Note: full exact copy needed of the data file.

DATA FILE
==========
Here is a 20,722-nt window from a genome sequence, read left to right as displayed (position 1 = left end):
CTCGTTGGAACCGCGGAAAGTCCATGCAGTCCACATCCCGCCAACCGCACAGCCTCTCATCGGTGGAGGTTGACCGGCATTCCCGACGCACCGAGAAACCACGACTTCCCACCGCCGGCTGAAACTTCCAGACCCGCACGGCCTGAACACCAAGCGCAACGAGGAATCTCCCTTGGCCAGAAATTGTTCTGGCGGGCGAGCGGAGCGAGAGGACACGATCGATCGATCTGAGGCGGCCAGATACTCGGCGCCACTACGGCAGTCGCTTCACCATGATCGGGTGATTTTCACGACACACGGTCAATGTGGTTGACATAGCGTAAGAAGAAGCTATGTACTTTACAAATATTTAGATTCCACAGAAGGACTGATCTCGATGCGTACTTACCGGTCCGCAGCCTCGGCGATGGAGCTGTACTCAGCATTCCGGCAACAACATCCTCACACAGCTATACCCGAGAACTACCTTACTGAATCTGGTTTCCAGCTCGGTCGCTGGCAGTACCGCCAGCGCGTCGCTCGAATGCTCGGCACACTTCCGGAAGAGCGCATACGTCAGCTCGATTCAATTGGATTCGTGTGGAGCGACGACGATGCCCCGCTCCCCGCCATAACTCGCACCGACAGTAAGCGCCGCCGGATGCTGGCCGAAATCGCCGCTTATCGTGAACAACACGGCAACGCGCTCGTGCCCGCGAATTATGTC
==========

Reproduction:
Here is a 20,722-nt window from a genome sequence, read left to right as displayed (position 1 = left end):
CTCGTTGGAACCGCGGAAAGTCCATGCAGTCCACATCCCGCCAACCGCACAGCCTCTCATCGGTGGAGGTTGACCGGCATTCCCGACGCACCGAGAAACCACGACTTCCCACCGCCGGCTGAAACTTCCAGACCCGCACGGCCTGAACACCAAGCGCAACGAGGAATCTCCCTTGGCCAGAAATTGTTCTGGCGGGCGAGCGGAGCGAGAGGACACGATCGATCGATCTGAGGCGGCCAGATACTCGGCGCCACTACGGCAGTCGCTTCACCATGATCGGGTGATTTTCACGACACACGGTCAATGTGGTTGACATAGCGTAAGAAGAAGCTATGTACTTTACAAATATTTAGATTCCACAGAAGGACTGATCTCGATGCGTACTTACCGGTCCGCAGCCTCGGCGATGGAGCTGTACTCAGCATTCCGGCAACAACATCCTCACACAGCTATACCCGAGAACTACCTTACTGAATCTGGTTTCCAGCTCGGTCGCTGGCAGTACCGCCAGCGCGTCGCTCGAATGCTCGGCACACTTCCGGAAGAGCGCATACGTCAGCTCGATTCAATTGGATTCGTGTGGAGCGACGACGATGCCCCGCTCCCCGCCATAACTCGCACCGACAGTAAGCGCCGCCGGATGCTGGCCGAAATCGCCGCTTATCGTGAACAACACGGCAACGCGCTCGTGCCCGCGAATTATGTC